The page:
Our no spend summer begins this weekend. Any tips on how to make a cash budget work?

Surviving the summer without spending our savings

Tony’s summer vacation has officially started. He won’t be teaching or taking classes again until the end of August. Unfortunately, this means we’re losing a third of our income for the months of June and July.

We’ve been anticipating this temporary loss of income all year, so we prepared by putting aside most of the money we’ll need to cover Tony’s salary without using our emergency fund. But now I’m looking at that money, a pretty hefty chunk of change for us, and thinking about all the things we could do with it if we could save it.

Our original plan was for Tony to find a part-time job. Any extra money he made would go toward replenishing that savings. We’re not giving up on that plan yet, but it’s tough out there. He’s applied for about 20 part-time jobs so far with no returned phone calls. When he follows up, he’s told, “Don’t call us, we’ll call you.”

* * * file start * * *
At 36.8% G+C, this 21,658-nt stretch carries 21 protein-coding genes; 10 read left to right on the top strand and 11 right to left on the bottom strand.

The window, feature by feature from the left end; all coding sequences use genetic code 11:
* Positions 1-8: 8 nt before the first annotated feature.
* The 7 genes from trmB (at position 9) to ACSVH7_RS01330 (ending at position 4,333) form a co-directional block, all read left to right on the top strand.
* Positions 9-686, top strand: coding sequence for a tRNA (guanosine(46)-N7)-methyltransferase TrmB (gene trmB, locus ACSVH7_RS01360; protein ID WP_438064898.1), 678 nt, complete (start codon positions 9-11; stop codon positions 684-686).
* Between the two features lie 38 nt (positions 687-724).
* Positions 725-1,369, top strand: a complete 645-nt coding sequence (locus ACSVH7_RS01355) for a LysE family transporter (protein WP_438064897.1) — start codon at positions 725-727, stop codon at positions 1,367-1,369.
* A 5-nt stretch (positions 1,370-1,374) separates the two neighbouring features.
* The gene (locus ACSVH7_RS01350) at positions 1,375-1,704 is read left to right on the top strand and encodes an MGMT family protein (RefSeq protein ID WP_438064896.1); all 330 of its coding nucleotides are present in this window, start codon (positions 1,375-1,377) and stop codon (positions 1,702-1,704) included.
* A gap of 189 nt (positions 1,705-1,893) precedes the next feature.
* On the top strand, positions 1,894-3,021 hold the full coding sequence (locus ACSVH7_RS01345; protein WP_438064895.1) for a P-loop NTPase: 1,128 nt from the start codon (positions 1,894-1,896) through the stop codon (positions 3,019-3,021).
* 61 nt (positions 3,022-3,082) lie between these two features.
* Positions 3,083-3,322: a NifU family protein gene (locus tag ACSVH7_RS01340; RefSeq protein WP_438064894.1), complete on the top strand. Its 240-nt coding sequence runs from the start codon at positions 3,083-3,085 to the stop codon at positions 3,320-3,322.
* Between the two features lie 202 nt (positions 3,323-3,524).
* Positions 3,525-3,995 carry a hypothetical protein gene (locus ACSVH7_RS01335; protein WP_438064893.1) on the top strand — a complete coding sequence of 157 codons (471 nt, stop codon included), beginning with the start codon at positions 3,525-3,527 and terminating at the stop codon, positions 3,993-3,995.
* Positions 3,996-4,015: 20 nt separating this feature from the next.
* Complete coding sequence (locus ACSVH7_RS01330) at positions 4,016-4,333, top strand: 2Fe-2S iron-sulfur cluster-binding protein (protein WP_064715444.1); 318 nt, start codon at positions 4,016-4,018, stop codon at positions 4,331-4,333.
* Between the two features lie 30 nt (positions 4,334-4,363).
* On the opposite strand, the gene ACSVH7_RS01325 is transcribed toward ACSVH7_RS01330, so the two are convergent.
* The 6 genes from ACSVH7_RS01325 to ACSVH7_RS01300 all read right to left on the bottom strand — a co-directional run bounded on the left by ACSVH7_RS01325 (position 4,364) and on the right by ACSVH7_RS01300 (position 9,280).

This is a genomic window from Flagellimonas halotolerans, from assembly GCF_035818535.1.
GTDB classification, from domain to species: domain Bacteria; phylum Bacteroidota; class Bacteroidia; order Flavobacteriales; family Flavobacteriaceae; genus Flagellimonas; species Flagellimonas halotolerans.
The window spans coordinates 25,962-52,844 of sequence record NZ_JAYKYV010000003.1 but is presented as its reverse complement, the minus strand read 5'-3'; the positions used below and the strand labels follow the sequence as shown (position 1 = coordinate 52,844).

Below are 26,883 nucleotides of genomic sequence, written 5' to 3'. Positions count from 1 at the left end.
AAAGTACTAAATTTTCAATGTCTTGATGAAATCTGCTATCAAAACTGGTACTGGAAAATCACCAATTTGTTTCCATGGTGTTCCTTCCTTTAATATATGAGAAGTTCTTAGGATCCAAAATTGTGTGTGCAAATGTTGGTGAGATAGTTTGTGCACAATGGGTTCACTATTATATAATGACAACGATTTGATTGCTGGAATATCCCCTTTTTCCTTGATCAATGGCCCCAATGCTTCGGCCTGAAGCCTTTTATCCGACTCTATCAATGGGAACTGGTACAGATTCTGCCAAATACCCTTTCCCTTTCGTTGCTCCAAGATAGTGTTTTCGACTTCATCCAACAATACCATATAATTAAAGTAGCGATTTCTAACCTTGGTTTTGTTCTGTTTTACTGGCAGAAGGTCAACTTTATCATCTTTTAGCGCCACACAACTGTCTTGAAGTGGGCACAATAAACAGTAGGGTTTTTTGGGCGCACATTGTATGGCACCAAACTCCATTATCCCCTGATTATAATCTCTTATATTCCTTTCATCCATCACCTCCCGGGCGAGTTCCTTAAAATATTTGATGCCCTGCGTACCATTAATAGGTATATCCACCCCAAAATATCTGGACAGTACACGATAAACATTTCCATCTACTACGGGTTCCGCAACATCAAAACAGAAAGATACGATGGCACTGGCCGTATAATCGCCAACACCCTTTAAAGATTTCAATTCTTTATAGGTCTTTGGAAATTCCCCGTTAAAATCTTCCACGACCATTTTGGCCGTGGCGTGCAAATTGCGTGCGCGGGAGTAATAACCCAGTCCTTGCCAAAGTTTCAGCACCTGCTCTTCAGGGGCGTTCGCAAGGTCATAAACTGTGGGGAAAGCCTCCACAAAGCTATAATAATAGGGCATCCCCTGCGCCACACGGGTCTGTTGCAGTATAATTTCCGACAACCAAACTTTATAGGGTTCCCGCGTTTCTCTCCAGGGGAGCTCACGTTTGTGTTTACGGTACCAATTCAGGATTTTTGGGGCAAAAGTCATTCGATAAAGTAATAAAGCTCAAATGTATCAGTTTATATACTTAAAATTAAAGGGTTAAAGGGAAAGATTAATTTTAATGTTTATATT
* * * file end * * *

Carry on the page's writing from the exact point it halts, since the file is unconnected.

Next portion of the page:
It’s frustrating, but this is exactly why we saved the money. We knew it might be difficult for him to find a part-time job this summer, especially since we share a car and he’s limited to jobs that are accessible through walking or our city’s limited public transportation. So the money is there if we get into trouble, but even if he doesn’t find a job, we’re challenging ourselves to spend as little as possible for the next three months.

Here’s what we’re doing:

We’re temporarily halting savings.

It seems silly to take money out of savings only to put it right back in. We currently save about 60% of Tony’s income every month including retirement. For the months of June and July, we won’t be putting the full amount into savings. It seems counter-productive, but the point is to live only from our income without dipping into our savings. If we can make it through the summer without spending it, then we’ll be able to double what we would have normally saved in two months.

We’re participating in a no spend month.